WASHINGTON, D.C. – A member and an associate of the Barrio Azteca (BA) gang each pleaded guilty today to participating in a racketeering conspiracy involving, among other things, the March 13, 2010, murders in Juarez, Mexico, of a U.S. Consulate employee, her husband and the husband of another U.S. Consulate employee, announced Assistant Attorney General Lanny A. Breuer of the Criminal Division, U.S. Attorney John E. Murphy for the Western District of Texas, FBI Assistant Director of the Criminal Investigative Division Kevin Perkins and Administrator Michele Leonhart of the U.S. Drug Enforcement Administration (DEA).
Jesus Espino, 43, of El Paso, Texas, and Lorenzo Espino, 51, aka “Lencho,” and “Oso,” of El Paso, each pleaded guilty today before U.S. Magistrate Judge Norbert Garney in the Western District of Texas, El Paso Division, to participating in a racketeering conspiracy.
In addition, on Aug. 2, 2011, Roberto Angel Cardona, 33, aka “Little Angelillo,” of El Paso, and his wife, Desiree Gamboa Cardona, 30, of El Paso, pleaded guilty before U.S. District Judge Kathleen Cardone in El Paso. Roberto Cardona pleaded guilty to participating in a racketeering conspiracy and Desiree Cardona pleaded guilty to conspiracy to commit money laundering.
According to court documents, the defendants are members or associates of BA, which began in the late 1980s as a violent prison gang and which has since expanded into a transnational criminal organization. The BA is based primarily in west Texas, Juarez and throughout state and federal prisons in the United States and Mexico. The gang has a military-like command structure – including captains, lieutenants, sergeants and soldiers – for the purpose of maintaining power and enriching its members and associates through drug trafficking, money laundering, extortion, intimidation, violence, threats of violence and murder.
According to court documents, since Jan. 1, 2003, members and associates of the BA have engaged in a host of criminal activities, including drug trafficking, extortion, money laundering, kidnapping and murder, including the March 13, 2010, murders in Juarez of U.S. Consulate employee Leslie Ann Enriquez Catton, her husband Arthur Redelf and Jorge Alberto Salcido Ceniceros, the husband of a U.S. Consulate employee.
According to court documents, the BA profits by importing heroin, cocaine and marijuana into the United States from Mexico. BA members and associates also allegedly charge a “street tax” or “cuota” on businesses and criminals operating in their turf. These profits are used to support BA members in prison by funneling the money into prison commissary accounts of gang leaders and to pay for defense lawyers or fines. The “cuota” profits are also allegedly reinvested into the organization to purchase drugs, guns, and ammunition.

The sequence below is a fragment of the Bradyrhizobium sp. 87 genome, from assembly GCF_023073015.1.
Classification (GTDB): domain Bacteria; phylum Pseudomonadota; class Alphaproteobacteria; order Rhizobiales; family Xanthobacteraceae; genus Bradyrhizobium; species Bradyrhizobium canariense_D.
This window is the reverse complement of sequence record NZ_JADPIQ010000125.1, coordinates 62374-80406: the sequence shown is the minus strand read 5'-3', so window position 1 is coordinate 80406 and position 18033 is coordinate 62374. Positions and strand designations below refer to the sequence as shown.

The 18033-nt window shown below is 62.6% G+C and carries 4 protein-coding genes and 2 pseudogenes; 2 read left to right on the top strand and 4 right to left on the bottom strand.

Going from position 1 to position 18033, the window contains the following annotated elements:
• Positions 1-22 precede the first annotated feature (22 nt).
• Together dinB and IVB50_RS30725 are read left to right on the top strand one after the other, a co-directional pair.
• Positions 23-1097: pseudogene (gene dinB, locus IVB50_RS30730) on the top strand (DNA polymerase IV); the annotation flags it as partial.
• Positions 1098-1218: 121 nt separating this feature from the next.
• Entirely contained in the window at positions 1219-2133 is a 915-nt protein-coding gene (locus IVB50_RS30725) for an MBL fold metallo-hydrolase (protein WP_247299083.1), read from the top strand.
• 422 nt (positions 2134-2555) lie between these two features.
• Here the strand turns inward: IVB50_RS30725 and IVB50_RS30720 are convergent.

Based on the terms of the plea agreement, Jesus Espino will receive a 30 year prison term at sentencing. Lorenzo Espino and Roberto Cardono face a maximum penalty of life in prison for racketeering conspiracy, while Desiree Cardona faces a maximum prison sentence of 20 years in prison on the money laundering charge. Roberto and Desiree Cardona are scheduled to be sentenced on Dec. 16, 2011, at 9:30 a.m., before U.S. District Judge Cardone. A sentencing date for Jesus and Lorenzo Espino has not yet been set by the court.
Thirty-five members and associates of the BA gang, including the four defendants who have pleaded guilty, were charged in a third superseding indictment unsealed in March 2011 that included various counts of racketeering, murder, drug offenses, money laundering and obstruction of justice.
The case is being prosecuted by Trial Attorney Joseph A. Cooley of the Criminal Division’s Organized Crime and Gang Section, Trial Attorney Brian Skaret of the Criminal Division’s Human Rights and Special Prosecutions Section and the U.S. Attorney’s Office of the Western District of Texas - El Paso Division. The U.S. Attorney’s Office for the District of New Mexico provided significant assistance in this case, including Assistant U.S. Attorney Sarah Davenport. Valuable assistance was also provided by the Criminal Division’s Offices of International Affairs and Enforcement Operations.
The case was investigated by the FBI. Special assistance was provided by the DEA; the Bureau of Alcohol, Tobacco, Firearms and Explosives; Immigration and Customs Enforcement; the U.S. Marshals Service; U.S. Customs and Border Protection; Federal Bureau of Prisons; U.S. Diplomatic Security Service; the Texas Department of Public Safety; the Texas Department of Criminal Justice; El Paso Police Department; El Paso County Sheriff’s Office; El Paso Independent School District Police Department; Texas Alcohol and Beverage Commission; New Mexico State Police; Dona Ana County, N.M., Sheriff’s Office; Las Cruces, N.M., Police Department; Southern New Mexico Correctional Facility; and Otero County Prison Facility New Mexico.